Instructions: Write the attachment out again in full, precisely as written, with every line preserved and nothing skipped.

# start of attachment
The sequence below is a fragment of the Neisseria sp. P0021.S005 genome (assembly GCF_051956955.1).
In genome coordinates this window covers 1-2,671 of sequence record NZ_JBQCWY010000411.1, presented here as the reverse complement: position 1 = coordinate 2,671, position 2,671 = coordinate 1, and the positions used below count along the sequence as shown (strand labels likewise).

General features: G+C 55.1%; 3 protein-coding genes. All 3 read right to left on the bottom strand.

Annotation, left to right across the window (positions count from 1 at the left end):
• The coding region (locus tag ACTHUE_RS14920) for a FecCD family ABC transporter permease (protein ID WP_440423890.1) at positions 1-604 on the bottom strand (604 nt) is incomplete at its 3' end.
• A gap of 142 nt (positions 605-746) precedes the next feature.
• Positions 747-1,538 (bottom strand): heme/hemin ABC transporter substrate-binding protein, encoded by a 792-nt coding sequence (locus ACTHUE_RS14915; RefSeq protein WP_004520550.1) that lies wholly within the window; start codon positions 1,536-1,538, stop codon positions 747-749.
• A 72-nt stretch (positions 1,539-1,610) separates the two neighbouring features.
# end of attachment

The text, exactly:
The sequence below is a fragment of the Neisseria sp. P0021.S005 genome (assembly GCF_051956955.1).
In genome coordinates this window covers 1-2,671 of sequence record NZ_JBQCWY010000411.1, presented here as the reverse complement: position 1 = coordinate 2,671, position 2,671 = coordinate 1, and the positions used below count along the sequence as shown (strand labels likewise).

General features: G+C 55.1%; 3 protein-coding genes. All 3 read right to left on the bottom strand.

Annotation, left to right across the window (positions count from 1 at the left end):
• The coding region (locus tag ACTHUE_RS14920) for a FecCD family ABC transporter permease (protein ID WP_440423890.1) at positions 1-604 on the bottom strand (604 nt) is incomplete at its 3' end.
• A gap of 142 nt (positions 605-746) precedes the next feature.
• Positions 747-1,538 (bottom strand): heme/hemin ABC transporter substrate-binding protein, encoded by a 792-nt coding sequence (locus ACTHUE_RS14915; RefSeq protein WP_004520550.1) that lies wholly within the window; start codon positions 1,536-1,538, stop codon positions 747-749.
• A 72-nt stretch (positions 1,539-1,610) separates the two neighbouring features.